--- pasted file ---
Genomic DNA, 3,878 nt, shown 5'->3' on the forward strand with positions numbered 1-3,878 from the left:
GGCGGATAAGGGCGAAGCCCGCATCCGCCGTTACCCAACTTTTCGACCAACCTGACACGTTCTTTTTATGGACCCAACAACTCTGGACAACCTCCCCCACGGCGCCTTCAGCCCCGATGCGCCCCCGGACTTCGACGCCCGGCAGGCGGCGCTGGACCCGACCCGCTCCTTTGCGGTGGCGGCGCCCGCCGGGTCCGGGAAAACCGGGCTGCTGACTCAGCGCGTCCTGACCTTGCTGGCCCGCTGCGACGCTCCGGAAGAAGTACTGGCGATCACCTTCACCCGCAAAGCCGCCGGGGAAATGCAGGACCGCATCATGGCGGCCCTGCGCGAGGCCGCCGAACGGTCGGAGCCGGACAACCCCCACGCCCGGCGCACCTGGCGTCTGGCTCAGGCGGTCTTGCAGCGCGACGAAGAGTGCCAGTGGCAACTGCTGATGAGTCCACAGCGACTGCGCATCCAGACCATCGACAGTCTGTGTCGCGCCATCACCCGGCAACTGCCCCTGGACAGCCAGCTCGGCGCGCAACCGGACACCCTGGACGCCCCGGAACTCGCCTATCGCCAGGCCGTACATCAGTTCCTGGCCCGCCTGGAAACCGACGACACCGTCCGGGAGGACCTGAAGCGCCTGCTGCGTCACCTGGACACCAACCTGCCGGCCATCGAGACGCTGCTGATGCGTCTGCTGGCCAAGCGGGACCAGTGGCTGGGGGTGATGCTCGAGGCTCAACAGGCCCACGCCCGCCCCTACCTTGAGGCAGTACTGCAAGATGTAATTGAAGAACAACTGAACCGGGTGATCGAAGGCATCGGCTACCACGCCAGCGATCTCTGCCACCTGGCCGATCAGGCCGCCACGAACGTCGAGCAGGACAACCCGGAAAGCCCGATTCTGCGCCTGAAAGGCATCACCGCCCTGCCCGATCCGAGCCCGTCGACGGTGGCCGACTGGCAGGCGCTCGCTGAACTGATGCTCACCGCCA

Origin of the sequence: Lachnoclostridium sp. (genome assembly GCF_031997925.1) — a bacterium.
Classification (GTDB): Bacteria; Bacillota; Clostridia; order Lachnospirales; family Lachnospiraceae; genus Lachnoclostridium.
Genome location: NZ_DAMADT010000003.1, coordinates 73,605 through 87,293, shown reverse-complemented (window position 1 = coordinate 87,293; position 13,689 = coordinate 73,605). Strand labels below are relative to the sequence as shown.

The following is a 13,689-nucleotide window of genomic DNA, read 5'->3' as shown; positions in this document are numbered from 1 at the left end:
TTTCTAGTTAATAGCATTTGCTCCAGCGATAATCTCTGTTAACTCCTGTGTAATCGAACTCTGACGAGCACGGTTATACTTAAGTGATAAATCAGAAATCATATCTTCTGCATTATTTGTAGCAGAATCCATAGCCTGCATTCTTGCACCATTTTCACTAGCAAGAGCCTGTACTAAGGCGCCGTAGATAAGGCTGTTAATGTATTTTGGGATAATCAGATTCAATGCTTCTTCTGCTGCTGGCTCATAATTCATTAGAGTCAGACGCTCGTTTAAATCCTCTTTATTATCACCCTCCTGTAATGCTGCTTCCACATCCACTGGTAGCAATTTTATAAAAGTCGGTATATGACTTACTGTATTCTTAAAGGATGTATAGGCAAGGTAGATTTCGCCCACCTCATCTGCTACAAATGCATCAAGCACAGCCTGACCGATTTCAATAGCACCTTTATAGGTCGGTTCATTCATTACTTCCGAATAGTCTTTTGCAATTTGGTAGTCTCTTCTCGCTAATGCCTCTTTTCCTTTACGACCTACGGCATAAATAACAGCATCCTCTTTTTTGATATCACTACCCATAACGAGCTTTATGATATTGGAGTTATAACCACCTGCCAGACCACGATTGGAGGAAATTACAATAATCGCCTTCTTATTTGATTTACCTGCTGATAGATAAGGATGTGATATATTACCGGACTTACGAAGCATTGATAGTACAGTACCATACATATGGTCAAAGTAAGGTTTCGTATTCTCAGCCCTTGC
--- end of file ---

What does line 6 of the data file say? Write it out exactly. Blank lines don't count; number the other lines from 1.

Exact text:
The following is a 13,689-nucleotide window of genomic DNA, read 5'->3' as shown; positions in this document are numbered from 1 at the left end: